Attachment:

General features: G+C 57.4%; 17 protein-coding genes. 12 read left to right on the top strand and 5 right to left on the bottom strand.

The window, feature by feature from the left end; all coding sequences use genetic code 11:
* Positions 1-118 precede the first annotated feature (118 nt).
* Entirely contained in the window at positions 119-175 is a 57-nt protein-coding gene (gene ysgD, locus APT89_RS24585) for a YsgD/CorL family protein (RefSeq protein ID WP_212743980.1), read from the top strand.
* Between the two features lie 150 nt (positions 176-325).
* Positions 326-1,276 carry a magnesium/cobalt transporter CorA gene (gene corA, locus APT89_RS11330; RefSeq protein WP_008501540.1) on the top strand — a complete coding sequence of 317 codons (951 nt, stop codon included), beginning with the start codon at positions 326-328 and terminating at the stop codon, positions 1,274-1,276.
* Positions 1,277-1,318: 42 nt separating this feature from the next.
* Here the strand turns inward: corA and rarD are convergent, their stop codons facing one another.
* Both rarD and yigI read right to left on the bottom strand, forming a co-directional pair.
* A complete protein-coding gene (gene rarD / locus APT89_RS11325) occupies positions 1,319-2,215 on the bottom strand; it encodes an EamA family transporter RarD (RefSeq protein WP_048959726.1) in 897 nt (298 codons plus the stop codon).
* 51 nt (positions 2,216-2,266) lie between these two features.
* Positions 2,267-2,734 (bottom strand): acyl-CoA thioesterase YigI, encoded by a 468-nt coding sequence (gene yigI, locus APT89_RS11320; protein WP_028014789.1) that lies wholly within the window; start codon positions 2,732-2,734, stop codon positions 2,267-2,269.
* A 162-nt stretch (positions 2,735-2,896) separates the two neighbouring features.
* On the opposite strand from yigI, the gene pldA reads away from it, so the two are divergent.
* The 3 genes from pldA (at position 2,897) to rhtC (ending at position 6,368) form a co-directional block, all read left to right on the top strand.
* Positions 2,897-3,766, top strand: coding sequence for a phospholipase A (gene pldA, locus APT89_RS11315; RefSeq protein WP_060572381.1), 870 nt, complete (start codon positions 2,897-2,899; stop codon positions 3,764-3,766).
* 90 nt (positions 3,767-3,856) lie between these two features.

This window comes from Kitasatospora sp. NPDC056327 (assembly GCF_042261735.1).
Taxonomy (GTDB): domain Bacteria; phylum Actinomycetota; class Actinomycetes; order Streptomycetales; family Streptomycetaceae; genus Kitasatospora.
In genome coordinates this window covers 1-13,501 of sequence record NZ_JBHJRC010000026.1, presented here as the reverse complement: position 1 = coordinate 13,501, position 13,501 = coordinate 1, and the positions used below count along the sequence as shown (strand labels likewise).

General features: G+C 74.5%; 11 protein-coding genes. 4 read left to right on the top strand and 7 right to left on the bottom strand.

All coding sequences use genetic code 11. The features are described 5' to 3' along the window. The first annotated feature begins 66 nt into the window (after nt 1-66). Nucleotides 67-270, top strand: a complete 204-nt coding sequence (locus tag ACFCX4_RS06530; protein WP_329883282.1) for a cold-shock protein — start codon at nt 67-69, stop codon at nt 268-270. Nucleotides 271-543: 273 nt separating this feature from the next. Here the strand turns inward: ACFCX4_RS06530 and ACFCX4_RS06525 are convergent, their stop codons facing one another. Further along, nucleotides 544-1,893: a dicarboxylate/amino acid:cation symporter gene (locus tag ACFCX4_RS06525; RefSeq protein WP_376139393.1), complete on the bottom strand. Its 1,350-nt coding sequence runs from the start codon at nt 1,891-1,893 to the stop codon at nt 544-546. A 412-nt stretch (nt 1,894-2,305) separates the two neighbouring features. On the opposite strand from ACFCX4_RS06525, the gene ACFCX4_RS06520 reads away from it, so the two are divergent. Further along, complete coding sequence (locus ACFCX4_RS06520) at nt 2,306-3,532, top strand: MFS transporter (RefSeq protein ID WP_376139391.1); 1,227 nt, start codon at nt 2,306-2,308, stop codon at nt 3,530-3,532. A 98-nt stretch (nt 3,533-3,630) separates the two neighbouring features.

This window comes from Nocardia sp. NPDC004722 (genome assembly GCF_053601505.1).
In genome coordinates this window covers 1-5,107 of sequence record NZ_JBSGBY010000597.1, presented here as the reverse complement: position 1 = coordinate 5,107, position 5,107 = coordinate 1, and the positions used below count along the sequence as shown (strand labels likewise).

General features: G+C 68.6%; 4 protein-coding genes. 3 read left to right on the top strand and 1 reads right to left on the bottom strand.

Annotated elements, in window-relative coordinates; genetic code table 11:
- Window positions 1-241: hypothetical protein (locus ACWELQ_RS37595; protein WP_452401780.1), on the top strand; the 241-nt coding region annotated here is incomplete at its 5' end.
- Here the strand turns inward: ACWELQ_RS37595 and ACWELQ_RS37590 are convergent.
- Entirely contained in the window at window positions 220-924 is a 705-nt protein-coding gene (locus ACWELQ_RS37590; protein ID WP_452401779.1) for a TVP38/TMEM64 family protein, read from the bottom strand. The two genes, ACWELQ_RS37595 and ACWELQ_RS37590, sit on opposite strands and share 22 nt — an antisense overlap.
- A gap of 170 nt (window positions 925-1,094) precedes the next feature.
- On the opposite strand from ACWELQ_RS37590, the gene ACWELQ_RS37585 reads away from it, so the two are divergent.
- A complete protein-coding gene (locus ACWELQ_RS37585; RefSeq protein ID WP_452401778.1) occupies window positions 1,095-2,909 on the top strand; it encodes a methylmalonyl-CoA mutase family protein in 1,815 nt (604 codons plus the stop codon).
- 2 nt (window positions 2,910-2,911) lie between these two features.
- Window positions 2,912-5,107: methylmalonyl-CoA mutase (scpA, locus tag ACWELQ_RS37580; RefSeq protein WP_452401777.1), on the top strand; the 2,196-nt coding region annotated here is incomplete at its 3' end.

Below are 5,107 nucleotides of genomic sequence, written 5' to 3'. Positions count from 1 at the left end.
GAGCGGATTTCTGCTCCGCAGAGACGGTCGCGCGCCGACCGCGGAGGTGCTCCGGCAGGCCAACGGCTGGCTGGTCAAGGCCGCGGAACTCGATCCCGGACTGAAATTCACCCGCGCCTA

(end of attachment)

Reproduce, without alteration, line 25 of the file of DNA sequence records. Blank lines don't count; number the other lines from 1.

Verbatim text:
General features: G+C 68.6%; 4 protein-coding genes. 3 read left to right on the top strand and 1 reads right to left on the bottom strand.